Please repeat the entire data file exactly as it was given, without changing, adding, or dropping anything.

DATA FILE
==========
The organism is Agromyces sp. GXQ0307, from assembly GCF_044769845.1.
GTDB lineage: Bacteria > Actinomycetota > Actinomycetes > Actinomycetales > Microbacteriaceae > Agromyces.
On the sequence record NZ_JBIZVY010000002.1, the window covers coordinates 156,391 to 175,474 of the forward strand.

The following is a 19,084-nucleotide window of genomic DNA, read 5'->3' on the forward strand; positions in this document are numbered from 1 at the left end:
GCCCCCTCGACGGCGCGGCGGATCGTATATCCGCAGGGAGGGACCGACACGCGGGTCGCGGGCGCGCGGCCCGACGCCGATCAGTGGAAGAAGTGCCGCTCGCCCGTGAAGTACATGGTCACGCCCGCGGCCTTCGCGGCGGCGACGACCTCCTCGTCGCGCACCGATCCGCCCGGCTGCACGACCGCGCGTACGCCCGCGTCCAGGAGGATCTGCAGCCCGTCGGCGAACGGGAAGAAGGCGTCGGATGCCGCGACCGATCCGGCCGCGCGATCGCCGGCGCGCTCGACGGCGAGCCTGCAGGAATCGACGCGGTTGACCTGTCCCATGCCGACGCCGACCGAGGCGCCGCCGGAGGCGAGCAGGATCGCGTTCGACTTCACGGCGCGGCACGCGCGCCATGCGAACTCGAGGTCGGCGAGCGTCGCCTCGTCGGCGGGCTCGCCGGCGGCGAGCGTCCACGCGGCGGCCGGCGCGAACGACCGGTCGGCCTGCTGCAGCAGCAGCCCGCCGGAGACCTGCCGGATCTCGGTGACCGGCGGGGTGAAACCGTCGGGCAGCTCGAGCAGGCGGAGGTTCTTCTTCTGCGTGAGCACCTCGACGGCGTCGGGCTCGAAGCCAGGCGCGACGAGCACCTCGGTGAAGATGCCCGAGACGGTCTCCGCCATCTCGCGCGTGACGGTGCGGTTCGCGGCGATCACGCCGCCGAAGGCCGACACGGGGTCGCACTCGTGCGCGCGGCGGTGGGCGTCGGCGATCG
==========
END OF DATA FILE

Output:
The organism is Agromyces sp. GXQ0307, from assembly GCF_044769845.1.
GTDB lineage: Bacteria > Actinomycetota > Actinomycetes > Actinomycetales > Microbacteriaceae > Agromyces.
On the sequence record NZ_JBIZVY010000002.1, the window covers coordinates 156,391 to 175,474 of the forward strand.

The following is a 19,084-nucleotide window of genomic DNA, read 5'->3' on the forward strand; positions in this document are numbered from 1 at the left end:
GCCCCCTCGACGGCGCGGCGGATCGTATATCCGCAGGGAGGGACCGACACGCGGGTCGCGGGCGCGCGGCCCGACGCCGATCAGTGGAAGAAGTGCCGCTCGCCCGTGAAGTACATGGTCACGCCCGCGGCCTTCGCGGCGGCGACGACCTCCTCGTCGCGCACCGATCCGCCCGGCTGCACGACCGCGCGTACGCCCGCGTCCAGGAGGATCTGCAGCCCGTCGGCGAACGGGAAGAAGGCGTCGGATGCCGCGACCGATCCGGCCGCGCGATCGCCGGCGCGCTCGACGGCGAGCCTGCAGGAATCGACGCGGTTGACCTGTCCCATGCCGACGCCGACCGAGGCGCCGCCGGAGGCGAGCAGGATCGCGTTCGACTTCACGGCGCGGCACGCGCGCCATGCGAACTCGAGGTCGGCGAGCGTCGCCTCGTCGGCGGGCTCGCCGGCGGCGAGCGTCCACGCGGCGGCCGGCGCGAACGACCGGTCGGCCTGCTGCAGCAGCAGCCCGCCGGAGACCTGCCGGATCTCGGTGACCGGCGGGGTGAAACCGTCGGGCAGCTCGAGCAGGCGGAGGTTCTTCTTCTGCGTGAGCACCTCGACGGCGTCGGGCTCGAAGCCAGGCGCGACGAGCACCTCGGTGAAGATGCCCGAGACGGTCTCCGCCATCTCGCGCGTGACGGTGCGGTTCGCGGCGATCACGCCGCCGAAGGCCGACACGGGGTCGCACTCGTGCGCGCGGCGGTGGGCGTCGGCGATCG